Behold, the Assyrian was a cedar in Lebanon with fair
branches, and with forest shade, and of a high stature; and his top was among
the thick boughs.
The waters made it great, the deep set it up on high with its
rivers running round about its plants, and sent out its little rivers unto all
the trees of the field.
Therefore its height was exalted above all the trees of
the field, and its boughs were multiplied, and its branches became long because
of the multitude of waters, when it shot forth.
All the fowls of heaven made
their nests in its boughs, and under its branches did all the beasts of the
field bring forth their young, and under its shadow dwelt all great nations.
Thus was it beautiful in its greatness, in the length of its branches: for its
root reached to great waters. The cedars in the garden of God could not hide it:
the fir trees were not like its boughs, and the chestnut trees were not like its
branches; nor any tree in the garden of God was like unto it in its beauty.
I have made it beautiful by the multitude of its branches: so that all the trees
of Eden, that were in the garden of God, envied it.
Ezekiel prophesied this parable to the Pharaoh of Egypt, who was apparantly from Assyria. Egypt often had foreign Pharaohs. Quite an odd thing. We wouldn't do well to have a Japanese President of the United States, I don't imagine. Oh, but this Pharaoh had prospered, and multiplied his greatness. He saw himself as a cedar, so to speak, but forgot he was planted in the Garden of God.
If you compare the NKJ text above to the Old King James, it only differs basically by substituting male and female pronouns for the pronoun "it," when referring to the Cedar and the waters of the deep. The Old King James uses "He" for the Cedar because the Cedar is symbollic of the Pharaoh, a man. Likewise, the groundwaters (waters of the deep) are personified as "her." The waters in Revelation are symbolic of "many people." That leads you to see many people here who are fed and made rich by the Assyrian, putting them on the receiving, or feminine, end of the trade. In the same way today, America is a woman, Russia is a Mother, etc. They are feminine because they are traditionally led by men, it seems. It is only metaphoric, so they are basically the same.
God had bad things in store for the Assyrian, Pharaoh of Egypt, which is a symbolic name of the devil and of the Antichrist, along with the name, "the Man of Sin." You see, God sees you in respect to whose side you are on... or rather, whose work you are doing. Are you against Christ? Then He sees you as Antichrist. Are you for Christ? Then you are a Christian. There is no middle of the road, no purgatory either, no other garden in which to be planted.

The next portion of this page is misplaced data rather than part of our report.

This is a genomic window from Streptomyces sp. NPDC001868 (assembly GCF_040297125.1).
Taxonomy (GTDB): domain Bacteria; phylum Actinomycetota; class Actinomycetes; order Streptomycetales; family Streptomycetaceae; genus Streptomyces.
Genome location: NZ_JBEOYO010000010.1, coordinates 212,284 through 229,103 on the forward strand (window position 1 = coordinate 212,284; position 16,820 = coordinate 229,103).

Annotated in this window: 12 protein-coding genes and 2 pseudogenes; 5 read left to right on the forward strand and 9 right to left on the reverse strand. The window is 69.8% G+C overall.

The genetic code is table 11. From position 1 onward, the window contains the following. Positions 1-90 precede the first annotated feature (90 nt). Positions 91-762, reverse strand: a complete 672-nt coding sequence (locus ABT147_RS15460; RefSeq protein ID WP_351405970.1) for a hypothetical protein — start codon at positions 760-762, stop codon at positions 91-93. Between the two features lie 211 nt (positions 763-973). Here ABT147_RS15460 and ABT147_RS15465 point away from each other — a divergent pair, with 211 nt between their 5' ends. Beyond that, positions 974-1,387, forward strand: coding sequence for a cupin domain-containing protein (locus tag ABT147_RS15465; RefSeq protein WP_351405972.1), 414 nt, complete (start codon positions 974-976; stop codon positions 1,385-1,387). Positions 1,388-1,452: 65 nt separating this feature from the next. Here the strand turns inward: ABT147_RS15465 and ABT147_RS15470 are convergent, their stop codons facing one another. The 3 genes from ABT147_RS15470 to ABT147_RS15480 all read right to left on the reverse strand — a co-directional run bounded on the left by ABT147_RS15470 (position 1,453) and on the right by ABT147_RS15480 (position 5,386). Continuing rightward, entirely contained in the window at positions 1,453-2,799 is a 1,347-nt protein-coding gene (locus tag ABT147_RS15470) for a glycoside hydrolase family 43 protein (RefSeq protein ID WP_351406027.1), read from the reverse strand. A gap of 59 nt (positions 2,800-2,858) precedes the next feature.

Luke 11:23 He that is not with me is against me: and he that gathers not with me scatters.
No neutral territory it seems. Either you become a planting of the Lord, or you become plucked out of the Garden of God. But, that's not my point. What most strikes me about this parable sleeping among the prophets, is the fact that the Assyrian was in God's Garden. He was planted by God. He was given his dominion from the Lord of Hosts. The Magnificent Creator delivered all this into his hands, then judged him for his works.
We are saved by grace, through faith in the blood of Jesus. But, that does not cause us to despise works, does it? James says that if we say we have faith without works, then he will show us his faith by his works.
James 2:18 Yea, a man may say, You have faith, and I have works: show me
your faith without your works, and I will show you my faith by my works.
But, we are judged by grace, right? Wrong. try door #2.
Revelation 20:12 And I saw the dead, small and great, stand before God;
and the books were opened: and another book was opened, which is the book of
life: and the dead were judged out of those things which were written in the
books, according to their works.
Revelation 20:13 And the sea gave up the dead who were in it; and death
and hades delivered up the dead who were in them: and they were judged every man
according to their works.
This pretty much measures up to what Jesus taught in the Parable of the Talents. The Master judged the servants for the works they did with the talents they had been given. But, there are two interesting things to note here in this Old Testament Parable.
1. We all belong to God... whoever you are...however you see yourself.
2. God is in charge.
Whose side are you on?
Matthew 25:14-15 For the kingdom of heaven is as a man traveling
into a far country, who called his own servants, and delivered unto them his
goods. And unto one he gave five talents, to another two, and to another one; to
every man according to his own ability; and immediately took his journey.